To paint the wall, or not to paint the wall?

On a slow day, I like to pick up the pace and talk a nice jog around the town. I have learned during these jogs that for such a, “small town,” Athens has many places that I need to discover. Good, bad or ugly.

A few weeks ago, I jogged across Walker Street and noticed a plain, gray, ugly and deteriorating wall that stretched along the sidewalk. What is ironic about this wall is the fact that ARTS/West, an art facility that serves the citizens of Athens as part of the City of Athens’ Arts, Parks and Recreation Department, is located nearby. I look at these walls and I can only think that they beg for some kind of transformation that only Kathie Lee Gifford and Hoda Kotb can perform on The Today Show.

On Monday night the City and Safety Services Committee listened to proposals on issues ranging from snow removal to an art project. I did not know that the art project in particular would affect the same wall that I came in contact with a few weeks ago.

That wall that is considered an eyesore may get its makeover, or at least a fresh coat of paint.

The Athens City Council listened to a proposal from local artist and Ohio University student Jolena Hansbarger to transform the wall for Athens Beautification Day in the form of a mural.

Hansbarger wants to paint Greek mythological figures such as Poseidon along with multiple constellations in her current plans for the mural.

Councilman Kent Butler, D-1st Ward, is a member of the City and Safety Services Committee and supports the proposal.

The Athens City Council discusses matters relating to the ARTS/West mural on February 8th, 2016.
The Athens City Council discusses matters relating to the ARTS/West mural on February 8th, 2016.

“I embrace art outside of an art complex,” said Butler, who also stated that the proposal is privately funded and would not require city money.

The mural would allow residents of Athens to take part in its creation by being the artists themselves and painting the design that Hansbarger put forth in her proposal. Yes, this includes children, and Hansbarger knows that she may need to add some extra hours fixing the potential mistakes those novice painters could make.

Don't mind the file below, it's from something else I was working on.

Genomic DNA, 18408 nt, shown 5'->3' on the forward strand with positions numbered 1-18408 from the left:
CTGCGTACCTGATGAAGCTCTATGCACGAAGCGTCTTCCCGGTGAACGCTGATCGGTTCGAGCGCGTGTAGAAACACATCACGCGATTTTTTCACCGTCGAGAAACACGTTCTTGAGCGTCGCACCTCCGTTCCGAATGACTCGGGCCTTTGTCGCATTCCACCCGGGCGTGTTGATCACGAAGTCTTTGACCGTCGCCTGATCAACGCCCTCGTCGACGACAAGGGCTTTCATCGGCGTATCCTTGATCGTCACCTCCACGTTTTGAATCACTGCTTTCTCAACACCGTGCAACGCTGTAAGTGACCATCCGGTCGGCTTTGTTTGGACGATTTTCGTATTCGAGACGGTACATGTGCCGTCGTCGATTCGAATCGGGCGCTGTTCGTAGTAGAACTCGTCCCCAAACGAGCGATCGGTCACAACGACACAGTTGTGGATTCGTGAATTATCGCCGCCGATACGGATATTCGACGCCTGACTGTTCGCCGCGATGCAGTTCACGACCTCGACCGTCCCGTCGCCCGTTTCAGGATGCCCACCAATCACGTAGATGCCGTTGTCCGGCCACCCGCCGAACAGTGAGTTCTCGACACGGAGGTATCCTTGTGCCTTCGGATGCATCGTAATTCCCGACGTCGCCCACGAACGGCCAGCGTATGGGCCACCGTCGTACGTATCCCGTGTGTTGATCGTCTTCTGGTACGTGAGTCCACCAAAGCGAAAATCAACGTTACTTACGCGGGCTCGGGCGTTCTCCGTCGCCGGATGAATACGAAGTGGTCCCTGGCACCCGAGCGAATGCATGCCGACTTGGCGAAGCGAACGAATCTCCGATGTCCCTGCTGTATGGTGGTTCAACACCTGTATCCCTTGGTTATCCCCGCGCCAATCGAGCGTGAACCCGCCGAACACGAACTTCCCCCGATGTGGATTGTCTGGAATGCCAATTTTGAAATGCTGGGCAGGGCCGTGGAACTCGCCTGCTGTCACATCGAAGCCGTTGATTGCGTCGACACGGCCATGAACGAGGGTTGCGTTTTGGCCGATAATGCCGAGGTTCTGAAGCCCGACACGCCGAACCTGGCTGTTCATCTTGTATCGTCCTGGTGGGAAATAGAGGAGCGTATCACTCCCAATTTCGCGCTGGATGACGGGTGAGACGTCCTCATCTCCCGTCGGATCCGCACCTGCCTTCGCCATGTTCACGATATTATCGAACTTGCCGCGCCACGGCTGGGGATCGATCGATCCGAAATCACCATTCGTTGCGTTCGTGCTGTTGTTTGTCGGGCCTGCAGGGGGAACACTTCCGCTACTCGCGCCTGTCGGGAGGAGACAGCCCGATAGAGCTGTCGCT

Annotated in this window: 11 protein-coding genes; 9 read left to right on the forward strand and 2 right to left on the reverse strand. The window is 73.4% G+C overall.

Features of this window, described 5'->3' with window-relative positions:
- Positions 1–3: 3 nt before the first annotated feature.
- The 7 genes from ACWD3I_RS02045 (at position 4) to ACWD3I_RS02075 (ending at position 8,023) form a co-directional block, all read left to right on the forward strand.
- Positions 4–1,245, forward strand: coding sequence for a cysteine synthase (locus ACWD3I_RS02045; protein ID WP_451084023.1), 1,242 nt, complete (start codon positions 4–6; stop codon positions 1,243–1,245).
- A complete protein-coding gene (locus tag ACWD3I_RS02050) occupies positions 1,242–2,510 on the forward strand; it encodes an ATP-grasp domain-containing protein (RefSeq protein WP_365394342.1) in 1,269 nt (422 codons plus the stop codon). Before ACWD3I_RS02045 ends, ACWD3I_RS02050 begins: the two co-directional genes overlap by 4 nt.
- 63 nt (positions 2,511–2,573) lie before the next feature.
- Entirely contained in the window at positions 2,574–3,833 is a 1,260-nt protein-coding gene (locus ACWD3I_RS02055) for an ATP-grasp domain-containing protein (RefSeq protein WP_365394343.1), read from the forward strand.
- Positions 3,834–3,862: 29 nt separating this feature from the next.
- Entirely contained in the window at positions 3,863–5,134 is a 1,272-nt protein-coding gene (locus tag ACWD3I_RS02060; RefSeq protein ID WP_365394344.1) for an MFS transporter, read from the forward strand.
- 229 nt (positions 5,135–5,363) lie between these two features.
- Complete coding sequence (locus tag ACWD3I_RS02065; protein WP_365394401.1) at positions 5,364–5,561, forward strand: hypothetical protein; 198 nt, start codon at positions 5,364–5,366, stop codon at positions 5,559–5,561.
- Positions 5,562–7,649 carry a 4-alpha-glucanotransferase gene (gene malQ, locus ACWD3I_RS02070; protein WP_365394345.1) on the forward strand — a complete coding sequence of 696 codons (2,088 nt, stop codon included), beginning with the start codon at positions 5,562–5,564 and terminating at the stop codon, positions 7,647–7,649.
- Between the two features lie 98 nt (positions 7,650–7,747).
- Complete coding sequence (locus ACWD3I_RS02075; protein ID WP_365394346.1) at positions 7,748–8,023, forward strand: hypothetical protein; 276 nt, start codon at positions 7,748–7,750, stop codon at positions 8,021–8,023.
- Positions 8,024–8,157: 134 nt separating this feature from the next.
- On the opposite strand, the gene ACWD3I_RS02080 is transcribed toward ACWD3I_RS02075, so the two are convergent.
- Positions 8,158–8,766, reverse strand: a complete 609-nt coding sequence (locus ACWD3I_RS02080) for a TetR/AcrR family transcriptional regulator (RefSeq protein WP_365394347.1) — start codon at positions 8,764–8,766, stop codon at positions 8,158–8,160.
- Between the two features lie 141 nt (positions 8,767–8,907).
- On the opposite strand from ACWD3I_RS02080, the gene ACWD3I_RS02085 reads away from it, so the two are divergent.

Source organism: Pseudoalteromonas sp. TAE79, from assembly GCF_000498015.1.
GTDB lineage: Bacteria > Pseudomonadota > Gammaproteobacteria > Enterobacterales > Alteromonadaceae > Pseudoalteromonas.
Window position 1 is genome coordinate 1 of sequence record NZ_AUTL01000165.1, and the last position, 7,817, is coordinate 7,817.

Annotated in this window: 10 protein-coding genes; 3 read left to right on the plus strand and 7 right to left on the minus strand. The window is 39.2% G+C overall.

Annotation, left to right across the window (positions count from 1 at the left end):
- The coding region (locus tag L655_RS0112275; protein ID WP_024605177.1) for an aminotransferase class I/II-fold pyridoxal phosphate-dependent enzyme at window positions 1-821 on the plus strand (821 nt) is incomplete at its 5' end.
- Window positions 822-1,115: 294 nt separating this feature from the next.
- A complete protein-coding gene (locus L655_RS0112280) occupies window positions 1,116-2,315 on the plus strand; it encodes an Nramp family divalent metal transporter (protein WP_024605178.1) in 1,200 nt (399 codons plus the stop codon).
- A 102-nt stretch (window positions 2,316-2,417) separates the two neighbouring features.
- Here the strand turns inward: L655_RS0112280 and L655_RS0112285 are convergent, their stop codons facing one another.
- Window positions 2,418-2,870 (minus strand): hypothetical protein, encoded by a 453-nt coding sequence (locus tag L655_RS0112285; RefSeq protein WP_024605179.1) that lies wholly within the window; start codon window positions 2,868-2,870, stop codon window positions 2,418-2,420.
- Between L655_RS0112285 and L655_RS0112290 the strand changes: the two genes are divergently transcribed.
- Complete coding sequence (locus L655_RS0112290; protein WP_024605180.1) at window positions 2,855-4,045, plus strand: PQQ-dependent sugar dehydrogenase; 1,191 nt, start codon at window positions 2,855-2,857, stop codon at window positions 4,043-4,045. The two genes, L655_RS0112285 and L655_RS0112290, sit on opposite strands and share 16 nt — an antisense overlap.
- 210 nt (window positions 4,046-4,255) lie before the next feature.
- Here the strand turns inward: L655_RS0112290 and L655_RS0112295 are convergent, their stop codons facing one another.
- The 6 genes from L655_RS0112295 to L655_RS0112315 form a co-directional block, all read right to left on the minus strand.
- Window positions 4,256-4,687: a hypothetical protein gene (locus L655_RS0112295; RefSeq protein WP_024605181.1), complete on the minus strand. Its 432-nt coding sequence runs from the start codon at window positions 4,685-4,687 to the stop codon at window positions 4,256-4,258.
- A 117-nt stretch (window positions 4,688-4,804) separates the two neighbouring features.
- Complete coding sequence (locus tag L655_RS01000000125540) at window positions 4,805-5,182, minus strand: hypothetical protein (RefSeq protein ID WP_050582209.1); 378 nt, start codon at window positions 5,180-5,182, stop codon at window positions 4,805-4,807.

“I don’t expect them (children) to paint inside the lines of my design, so I plan on working to fix those problems,” said Hansbarger.

Now children who aspire to be the next Picasso may not be the only problem with the mural, but elderly citizens who see the project as a distraction for the neighbors of the wall brought up objections to the committee.

Multiple residents brought up the potentially controversial subject material, the glow-in-the-dark paint (proposed to be used), and the location of the mural as potential headaches for neighbors.

At the same time, Councilwoman Michele Papai, D-3rd Ward, does not think the wall serves the best interests of Athens residents due to its mythological subject matter and the question of ownership of the artwork once the mural is finished. Papai expressed concern that the city would have to use public funding to keep the wall maintained after the mural begins to wear out or the wall experiences damages.

Athens Mayor Steve Patterson brings up a point during the Athens City Council meeting on February 8th, 2016
Athens Mayor Steve Patterson brings up a point during the Athens City Council meeting on February 8th, 2016

Councilman Patrick McGee, I-At Large, proposed an alternative to the Walker Street wall for Hansbarger to paint the mural.

“I wish there was a portable wall that can display this art for not just the west side, but the entire city,” said McGee.

McGee thinks that the art would best serve Athens if it travels around the city for all residents to see and not just the residents that live near the permanent wall.

Tensions were never high in the room, and each member of the council treated each other with respect. There was never an instance when I thought the council meeting would turn into an episode of The Jerry Springer Show, which is what I would expect from an Athens City Council meeting. They were talking about art tonight, not war.

I learned a lot about the city I live in during the hour that I sat in on the meeting, making it clear to me that these meetings mean a lot to me. Will I sit in on every meeting from this point on? Probably not, but I will surely make an effort to go to more council meetings, or at least appreciate the work these government figures do for their citizens.

As to the proposal itself, the Committee will revisit the matter next week. Until then, I will still be walking by that ugly hunk of concrete on Walker Street when I take a jog around Athens.

Ohio University graffiti wall layers hold years of memories

The graffiti wall near Bentley Hall has weathered many storms … and students. For years, messages ranging from student organization marketing, to artistic murals to marriage proposals have been painted and repainted on the old mass of cement (although it is made more of layers of paint than cement at this point). Each layer holds another message and another memory.

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Chipping away at the top layer reveals many more layers on the OU Graffiti Wall.

 

 

 

 

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The OU Graffiti Wall is a way for students to express their opinions. When brought to social media, this pro-Romney message started a debate.

 

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The wall provides an outlet to bring attention to social issues, such as these messages bringing awareness to the subject of cat-calling and sexual harassment.

 

 

Learn more about the Wall here.